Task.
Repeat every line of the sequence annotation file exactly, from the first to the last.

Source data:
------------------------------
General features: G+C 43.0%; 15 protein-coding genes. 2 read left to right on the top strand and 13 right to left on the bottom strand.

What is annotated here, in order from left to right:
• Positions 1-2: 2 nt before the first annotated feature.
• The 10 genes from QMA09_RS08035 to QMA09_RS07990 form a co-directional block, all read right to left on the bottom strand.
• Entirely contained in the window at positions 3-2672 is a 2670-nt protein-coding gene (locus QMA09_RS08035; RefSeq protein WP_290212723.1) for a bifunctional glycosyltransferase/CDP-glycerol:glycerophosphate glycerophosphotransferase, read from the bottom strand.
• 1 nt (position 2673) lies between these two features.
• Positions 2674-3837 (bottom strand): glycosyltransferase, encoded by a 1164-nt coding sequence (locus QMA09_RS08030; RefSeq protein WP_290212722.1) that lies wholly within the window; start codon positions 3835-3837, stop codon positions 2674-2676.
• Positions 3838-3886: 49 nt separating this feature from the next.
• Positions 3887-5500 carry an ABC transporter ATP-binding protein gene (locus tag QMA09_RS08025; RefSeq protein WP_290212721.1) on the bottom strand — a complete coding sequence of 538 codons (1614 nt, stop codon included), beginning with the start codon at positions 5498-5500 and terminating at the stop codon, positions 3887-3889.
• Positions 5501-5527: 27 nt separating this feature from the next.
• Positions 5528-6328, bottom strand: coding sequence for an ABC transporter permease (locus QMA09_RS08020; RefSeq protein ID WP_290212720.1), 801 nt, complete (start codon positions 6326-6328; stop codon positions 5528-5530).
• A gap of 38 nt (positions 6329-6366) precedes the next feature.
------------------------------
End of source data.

General features: G+C 43.0%; 15 protein-coding genes. 2 read left to right on the top strand and 13 right to left on the bottom strand.

What is annotated here, in order from left to right:
• Positions 1-2: 2 nt before the first annotated feature.
• The 10 genes from QMA09_RS08035 to QMA09_RS07990 form a co-directional block, all read right to left on the bottom strand.
• Entirely contained in the window at positions 3-2672 is a 2670-nt protein-coding gene (locus QMA09_RS08035; RefSeq protein WP_290212723.1) for a bifunctional glycosyltransferase/CDP-glycerol:glycerophosphate glycerophosphotransferase, read from the bottom strand.
• 1 nt (position 2673) lies between these two features.
• Positions 2674-3837 (bottom strand): glycosyltransferase, encoded by a 1164-nt coding sequence (locus QMA09_RS08030; RefSeq protein WP_290212722.1) that lies wholly within the window; start codon positions 3835-3837, stop codon positions 2674-2676.
• Positions 3838-3886: 49 nt separating this feature from the next.
• Positions 3887-5500 carry an ABC transporter ATP-binding protein gene (locus tag QMA09_RS08025; RefSeq protein WP_290212721.1) on the bottom strand — a complete coding sequence of 538 codons (1614 nt, stop codon included), beginning with the start codon at positions 5498-5500 and terminating at the stop codon, positions 3887-3889.
• Positions 5501-5527: 27 nt separating this feature from the next.
• Positions 5528-6328, bottom strand: coding sequence for an ABC transporter permease (locus QMA09_RS08020; RefSeq protein ID WP_290212720.1), 801 nt, complete (start codon positions 6326-6328; stop codon positions 5528-5530).
• A gap of 38 nt (positions 6329-6366) precedes the next feature.